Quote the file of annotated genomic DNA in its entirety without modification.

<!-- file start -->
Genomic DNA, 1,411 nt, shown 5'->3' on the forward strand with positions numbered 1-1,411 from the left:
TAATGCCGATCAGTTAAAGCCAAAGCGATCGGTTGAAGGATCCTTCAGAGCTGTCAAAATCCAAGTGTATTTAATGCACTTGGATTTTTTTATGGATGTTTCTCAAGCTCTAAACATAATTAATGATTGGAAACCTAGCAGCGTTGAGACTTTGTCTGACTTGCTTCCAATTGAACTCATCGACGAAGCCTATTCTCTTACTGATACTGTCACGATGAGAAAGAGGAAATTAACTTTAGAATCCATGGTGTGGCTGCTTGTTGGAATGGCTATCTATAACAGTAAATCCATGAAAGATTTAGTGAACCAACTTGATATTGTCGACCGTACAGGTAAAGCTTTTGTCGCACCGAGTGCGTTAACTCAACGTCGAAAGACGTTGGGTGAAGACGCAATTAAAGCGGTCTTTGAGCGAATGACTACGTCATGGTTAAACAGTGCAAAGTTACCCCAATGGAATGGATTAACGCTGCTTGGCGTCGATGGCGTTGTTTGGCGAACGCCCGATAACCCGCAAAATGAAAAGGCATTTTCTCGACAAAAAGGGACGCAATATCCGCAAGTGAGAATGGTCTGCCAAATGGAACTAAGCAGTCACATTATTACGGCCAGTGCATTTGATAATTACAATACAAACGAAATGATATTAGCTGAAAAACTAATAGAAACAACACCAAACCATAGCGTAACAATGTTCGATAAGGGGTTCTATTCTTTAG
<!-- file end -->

Genomic DNA, 1,411 nt, shown 5'->3' on the forward strand with positions numbered 1-1,411 from the left:
TAATGCCGATCAGTTAAAGCCAAAGCGATCGGTTGAAGGATCCTTCAGAGCTGTCAAAATCCAAGTGTATTTAATGCACTTGGATTTTTTTATGGATGTTTCTCAAGCTCTAAACATAATTAATGATTGGAAACCTAGCAGCGTTGAGACTTTGTCTGACTTGCTTCCAATTGAACTCATCGACGAAGCCTATTCTCTTACTGATACTGTCACGATGAGAAAGAGGAAATTAACTTTAGAATCCATGGTGTGGCTGCTTGTTGGAATGGCTATCTATAACAGTAAATCCATGAAAGATTTAGTGAACCAACTTGATATTGTCGACCGTACAGGTAAAGCTTTTGTCGCACCGAGTGCGTTAACTCAACGTCGAAAGACGTTGGGTGAAGACGCAATTAAAGCGGTCTTTGAGCGAATGACTACGTCATGGTTAAACAGTGCAAAGTTACCCCAATGGAATGGATTAACGCTGCTTGGCGTCGATGGCGTTGTTTGGCGAACGCCCGATAACCCGCAAAATGAAAAGGCATTTTCTCGACAAAAAGGGACGCAATATCCGCAAGTGAGAATGGTCTGCCAAATGGAACTAAGCAGTCACATTATTACGGCCAGTGCATTTGATAATTACAATACAAACGAAATGATATTAGCTGAAAAACTAATAGAAACAACACCAAACCATAGCGTAACAATGTTCGATAAGGGGTTCTATTCTTTAG